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From "Zarar Siddiqi" <zarar.sidd...@utoronto.ca>
Subject Re: Multiple Objects as parameters
Date Tue, 14 Jun 2005 15:44:04 GMT
Hi Larry,

I like your first solution and will adopt it.  Thank you.

As for storing the userId inside the Address object, your point is 
well-taken
and will work in this case since it is a m:1 relationship.  However, in a 
more
complex scenario say Student and Course, it would be incorrect for the
Course object to store a List of  studentIds.  I've extended this paradigm
and applied it (perhaps incorrectly) to User/Address.  Maybe I need to
re-think my m:1 relationships so that programming the DAOs is easier.

Thanks for your help.

Zarar




----- Original Message ----- 
From: "Larry Meadors" <larry.meadors@gmail.com>
To: <user-java@ibatis.apache.org>
Sent: Tuesday, June 14, 2005 10:22 AM
Subject: Re: Multiple Objects as parameters


> you could do a couple of things:
>
> 1) Put both the use and address into a map:
> Map params = new HashMap();
> params.put("user", user);
> params.put("address", address);
>
> 2) Create a bean for them:
> class UserAddress{
>  private User user;
>  private Address address;
>  public void setUser(User u){this.user = u;}
>  public void setAddress(Address a){this.address = a;}
>  // etc..
> }
>
> In either case, you can refer to the parameter object the same way in
> your sql map: userAddress.user.userId
>
> Now, on a related note...if you have a userId in the database, why not
> have it in the related bean? I am not sure I understand why you say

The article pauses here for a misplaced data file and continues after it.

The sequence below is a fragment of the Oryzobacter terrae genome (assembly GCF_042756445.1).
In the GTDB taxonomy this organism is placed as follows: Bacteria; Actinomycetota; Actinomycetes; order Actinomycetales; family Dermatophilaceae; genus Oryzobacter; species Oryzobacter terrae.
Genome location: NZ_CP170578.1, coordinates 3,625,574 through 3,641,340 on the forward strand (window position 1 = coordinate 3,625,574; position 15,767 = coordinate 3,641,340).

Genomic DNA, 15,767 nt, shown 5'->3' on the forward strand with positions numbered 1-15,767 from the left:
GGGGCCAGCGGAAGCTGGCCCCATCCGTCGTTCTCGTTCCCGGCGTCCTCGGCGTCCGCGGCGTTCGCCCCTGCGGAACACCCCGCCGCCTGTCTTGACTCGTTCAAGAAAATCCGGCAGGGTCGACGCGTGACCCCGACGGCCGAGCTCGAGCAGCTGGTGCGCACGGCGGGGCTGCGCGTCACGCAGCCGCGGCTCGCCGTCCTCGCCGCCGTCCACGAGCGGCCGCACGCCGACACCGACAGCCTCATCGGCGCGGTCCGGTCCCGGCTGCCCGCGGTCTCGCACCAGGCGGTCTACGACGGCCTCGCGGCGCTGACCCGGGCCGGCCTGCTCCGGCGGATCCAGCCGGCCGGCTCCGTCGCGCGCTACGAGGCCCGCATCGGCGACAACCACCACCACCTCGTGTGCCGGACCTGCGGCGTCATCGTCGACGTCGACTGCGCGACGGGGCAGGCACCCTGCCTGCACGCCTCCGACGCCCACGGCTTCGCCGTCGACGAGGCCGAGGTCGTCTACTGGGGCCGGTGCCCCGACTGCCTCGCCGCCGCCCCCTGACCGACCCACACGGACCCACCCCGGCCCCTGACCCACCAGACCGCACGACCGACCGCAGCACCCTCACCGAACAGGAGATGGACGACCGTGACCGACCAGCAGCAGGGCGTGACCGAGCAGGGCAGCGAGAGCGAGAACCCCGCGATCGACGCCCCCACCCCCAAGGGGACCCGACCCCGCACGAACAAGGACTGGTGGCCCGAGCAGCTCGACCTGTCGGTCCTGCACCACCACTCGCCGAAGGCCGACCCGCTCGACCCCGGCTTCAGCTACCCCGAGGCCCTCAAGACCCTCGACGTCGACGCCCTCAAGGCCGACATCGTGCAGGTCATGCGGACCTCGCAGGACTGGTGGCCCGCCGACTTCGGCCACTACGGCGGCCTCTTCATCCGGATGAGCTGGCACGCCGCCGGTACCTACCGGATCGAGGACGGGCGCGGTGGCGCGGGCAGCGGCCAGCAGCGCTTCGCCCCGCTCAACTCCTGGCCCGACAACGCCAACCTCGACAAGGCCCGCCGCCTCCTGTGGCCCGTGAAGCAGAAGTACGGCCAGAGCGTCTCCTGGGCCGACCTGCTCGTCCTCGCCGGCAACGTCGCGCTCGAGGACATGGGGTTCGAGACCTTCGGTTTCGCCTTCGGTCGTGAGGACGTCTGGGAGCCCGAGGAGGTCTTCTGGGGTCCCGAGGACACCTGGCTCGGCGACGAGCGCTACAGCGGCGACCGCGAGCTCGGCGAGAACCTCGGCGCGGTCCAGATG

> "It doesn't make sense for the Address object to store a UserId."
> Because you are storing a userId...just in the database...and
> disconnecting it artificially in your Java code. From what I can see,
> that adds no value, and increases the complexity of the system
> (unneccesarily).
>
> Larry
>
>
> On 6/14/05, Zarar Siddiqi <zarar.siddiqi@utoronto.ca> wrote:
>> Multiple Objects as parameters
>>
>> Hi,
>>
>> I've encountered a situation which I am sure most developers
>> have faced and resolved in their own way when using iBatis.
>>
>> Consider the following scenario.  We have two tables:
>>
>> USER(UserId,Name,Age,Occupation)
>> ADDRESS(AddressId,UserId,Street,City,ZipCode,State,Country);
>>
>> Pretty simple case.  A user has multiple addresses.
>>
>> It doesn't make sense for the Address object to store a UserId.
>> So, it looks like:
>>
>> public class Address {
>>     private String addressId, street, city, zipCode, state, country;
>>
>>     // more methods here
>> }
>>
>>
>> Now, when adding an Address, I also have to store the userId which I
>> have access to in my Java code but have no clear means of passing it
>> in via the SqlMapClient.  So, the work around for me is:
>>
>> // Get a new address
>> Address addr = RequestObjectFactory.getAddress(request);
>>
>> // Copy fields of addr into a map
>> Map params = PropertyUtils.describe(addr);
>>
>> // Add userId which is not present in addr
>> params.put("userId", new Integer(userId));
>>
>> // Do insert
>> sqlMapClient.insert("addAddress", params);
>>
>>
>> The problem with the above code is that it relies on PropertyUtils
>> which I am assuming does some serious reflection to get the fields
>> of addr.  This I want to avoid.
>>
>> Is there a mechanism (or a better workaround) that allows for more
>> than one parameter to be passed into a query, in this case addr and 
>> userId.
>>
>>
> 



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